Participant Info

First Name
Bethan
Last Name
Fisk
Affiliation
University of Edinburgh
Website URL
https://www.ed.ac.uk/history-classics-archaeology/about-us/staff-profiles/profile_academic.php?search=2&uun=bfisk
Keywords
Colombia, New Granada, Slavery, Religion, Africa Diaspora, Caribbean, Atlantic World, Pacific World, Andes
Additional Contact Information

Personal Info

Photo
About Me

Bethan Fisk is writing a book about black religions in eighteenth-century Colombia. Between Waters and Forests: Black Religions in Eighteenth-Century Colombia explores the importance of place in shaping black cultural formation. She has a PhD in Latin American and Caribbean History from the University of Toronto and a BA and MA in History from the University of Bristol.

Bethan was a Teaching Fellow in Caribbean History at the University of Leeds from 2018 to 2020 and is currently a Leverhulme Early Career Fellow in the School of History, Classics and Archaeology at the University of Edinburgh. Her second book project, Transimperial Blackness: Slavery and Freedom in Jamaica and New Granada, explores the interconnected political and cultural histories of people of African descent in Jamaica and the Viceroyalty of New Granada during the eighteenth century. Jamaica and Colombia, rarely considered together yet just 500 miles apart (approximately the distance from Aberdeen to London), have shared histories of the slave trade and black freedom.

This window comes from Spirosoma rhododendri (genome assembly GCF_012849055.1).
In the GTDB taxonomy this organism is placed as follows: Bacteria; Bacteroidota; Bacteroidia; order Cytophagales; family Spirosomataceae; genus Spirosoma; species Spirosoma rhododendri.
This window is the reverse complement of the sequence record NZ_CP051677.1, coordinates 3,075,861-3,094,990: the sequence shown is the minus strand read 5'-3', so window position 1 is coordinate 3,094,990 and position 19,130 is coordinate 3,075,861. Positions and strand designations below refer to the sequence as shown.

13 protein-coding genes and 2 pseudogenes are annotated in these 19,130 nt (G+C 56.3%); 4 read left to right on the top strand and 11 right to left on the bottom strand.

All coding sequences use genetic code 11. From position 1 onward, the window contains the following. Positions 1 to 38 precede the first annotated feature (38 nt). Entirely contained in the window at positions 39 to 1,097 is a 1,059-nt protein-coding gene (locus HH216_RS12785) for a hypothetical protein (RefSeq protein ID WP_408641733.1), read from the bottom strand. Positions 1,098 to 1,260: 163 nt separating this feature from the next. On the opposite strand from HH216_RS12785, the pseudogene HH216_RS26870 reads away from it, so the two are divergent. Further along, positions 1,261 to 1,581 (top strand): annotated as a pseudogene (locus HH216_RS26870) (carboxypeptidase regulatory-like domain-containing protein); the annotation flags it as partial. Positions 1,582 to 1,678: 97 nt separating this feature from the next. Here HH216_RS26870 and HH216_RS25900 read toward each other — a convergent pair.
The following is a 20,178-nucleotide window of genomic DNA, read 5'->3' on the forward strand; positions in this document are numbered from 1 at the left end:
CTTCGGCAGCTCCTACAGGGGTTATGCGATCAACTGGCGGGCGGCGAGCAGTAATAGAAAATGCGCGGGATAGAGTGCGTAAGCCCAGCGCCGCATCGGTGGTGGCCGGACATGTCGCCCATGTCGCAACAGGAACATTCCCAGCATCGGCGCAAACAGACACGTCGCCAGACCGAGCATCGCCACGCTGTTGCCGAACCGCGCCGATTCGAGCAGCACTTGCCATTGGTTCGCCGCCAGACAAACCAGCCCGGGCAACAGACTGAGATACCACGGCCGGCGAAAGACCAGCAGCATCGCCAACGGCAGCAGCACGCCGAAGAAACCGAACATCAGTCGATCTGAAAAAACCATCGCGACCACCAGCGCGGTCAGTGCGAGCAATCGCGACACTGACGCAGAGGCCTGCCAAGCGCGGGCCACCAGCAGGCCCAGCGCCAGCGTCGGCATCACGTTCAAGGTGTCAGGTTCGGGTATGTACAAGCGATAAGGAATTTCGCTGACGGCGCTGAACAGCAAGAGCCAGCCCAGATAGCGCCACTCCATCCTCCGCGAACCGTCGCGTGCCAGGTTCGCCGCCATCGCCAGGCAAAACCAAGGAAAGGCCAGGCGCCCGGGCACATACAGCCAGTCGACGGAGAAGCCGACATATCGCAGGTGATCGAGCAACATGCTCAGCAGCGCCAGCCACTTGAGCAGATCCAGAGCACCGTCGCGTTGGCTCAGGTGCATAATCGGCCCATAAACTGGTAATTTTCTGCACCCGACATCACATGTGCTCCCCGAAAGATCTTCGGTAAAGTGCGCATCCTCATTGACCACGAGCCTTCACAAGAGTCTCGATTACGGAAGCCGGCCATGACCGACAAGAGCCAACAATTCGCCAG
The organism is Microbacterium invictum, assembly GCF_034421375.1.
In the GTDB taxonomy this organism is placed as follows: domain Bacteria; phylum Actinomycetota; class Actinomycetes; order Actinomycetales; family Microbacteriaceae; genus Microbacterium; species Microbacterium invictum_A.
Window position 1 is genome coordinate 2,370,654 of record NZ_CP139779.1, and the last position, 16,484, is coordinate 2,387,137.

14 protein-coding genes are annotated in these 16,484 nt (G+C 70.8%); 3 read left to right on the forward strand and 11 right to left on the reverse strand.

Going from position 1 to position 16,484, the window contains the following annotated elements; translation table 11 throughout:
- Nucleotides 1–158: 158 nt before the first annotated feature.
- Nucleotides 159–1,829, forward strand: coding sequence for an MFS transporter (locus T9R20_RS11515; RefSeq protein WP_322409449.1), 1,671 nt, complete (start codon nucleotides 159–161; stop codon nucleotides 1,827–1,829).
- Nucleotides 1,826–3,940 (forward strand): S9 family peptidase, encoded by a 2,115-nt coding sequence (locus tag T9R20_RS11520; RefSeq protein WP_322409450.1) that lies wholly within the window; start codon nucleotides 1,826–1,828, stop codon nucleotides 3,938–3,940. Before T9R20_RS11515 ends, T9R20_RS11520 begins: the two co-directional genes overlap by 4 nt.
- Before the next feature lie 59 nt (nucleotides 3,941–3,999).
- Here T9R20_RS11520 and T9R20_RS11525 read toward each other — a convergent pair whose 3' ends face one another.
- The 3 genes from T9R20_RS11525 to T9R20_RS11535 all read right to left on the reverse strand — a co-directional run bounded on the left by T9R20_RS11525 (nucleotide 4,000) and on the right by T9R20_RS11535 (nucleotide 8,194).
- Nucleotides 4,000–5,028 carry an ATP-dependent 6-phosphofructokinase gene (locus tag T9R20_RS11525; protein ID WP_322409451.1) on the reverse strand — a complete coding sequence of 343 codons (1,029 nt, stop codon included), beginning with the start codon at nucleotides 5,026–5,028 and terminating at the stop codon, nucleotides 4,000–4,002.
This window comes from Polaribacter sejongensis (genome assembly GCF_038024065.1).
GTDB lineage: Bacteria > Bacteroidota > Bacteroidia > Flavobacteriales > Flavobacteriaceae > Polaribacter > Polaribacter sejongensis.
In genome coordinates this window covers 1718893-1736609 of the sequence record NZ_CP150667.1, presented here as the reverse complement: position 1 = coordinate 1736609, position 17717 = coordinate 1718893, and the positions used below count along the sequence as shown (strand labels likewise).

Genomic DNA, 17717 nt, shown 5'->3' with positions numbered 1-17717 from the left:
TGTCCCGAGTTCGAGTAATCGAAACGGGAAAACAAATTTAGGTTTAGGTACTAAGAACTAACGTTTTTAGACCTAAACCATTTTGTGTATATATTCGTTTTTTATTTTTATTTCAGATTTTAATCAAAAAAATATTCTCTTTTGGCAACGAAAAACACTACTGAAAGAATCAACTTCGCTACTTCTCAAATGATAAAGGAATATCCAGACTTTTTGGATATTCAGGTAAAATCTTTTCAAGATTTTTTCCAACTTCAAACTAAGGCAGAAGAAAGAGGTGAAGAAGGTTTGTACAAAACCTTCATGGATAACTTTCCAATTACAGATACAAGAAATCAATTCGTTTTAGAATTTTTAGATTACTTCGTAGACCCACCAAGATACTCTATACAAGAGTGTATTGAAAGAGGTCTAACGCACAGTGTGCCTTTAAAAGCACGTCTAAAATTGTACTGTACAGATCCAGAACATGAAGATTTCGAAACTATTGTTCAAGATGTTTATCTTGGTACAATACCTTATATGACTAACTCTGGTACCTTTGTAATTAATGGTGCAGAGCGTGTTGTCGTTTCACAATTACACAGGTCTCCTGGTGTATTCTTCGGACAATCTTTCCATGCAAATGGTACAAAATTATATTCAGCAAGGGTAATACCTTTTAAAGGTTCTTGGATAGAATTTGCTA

Recent Publications

“Black knowledge on the move: African diasporic healing in Caribbean and Pacific New Granada,” (October 2020) Atlantic Studies https://doi.org/10.1080/14788810.2020.1839282

“The Island Where We Were Born,” (May 2019) Transition: The Magazine of Africa and the Diaspora, no. 127: “Afro-Latin America Rising,” https://muse.jhu.edu/article/723842

Media Coverage
Country Focus
Colombia, Jamaica
Expertise by Geography
Atlantic, Caribbean, Latin America, Pacific
Expertise by Chronology
17th century, 18th century
Expertise by Topic
Colonialism, Environment, Gender, Labor, Material Culture, Race, Religion, Slavery, Women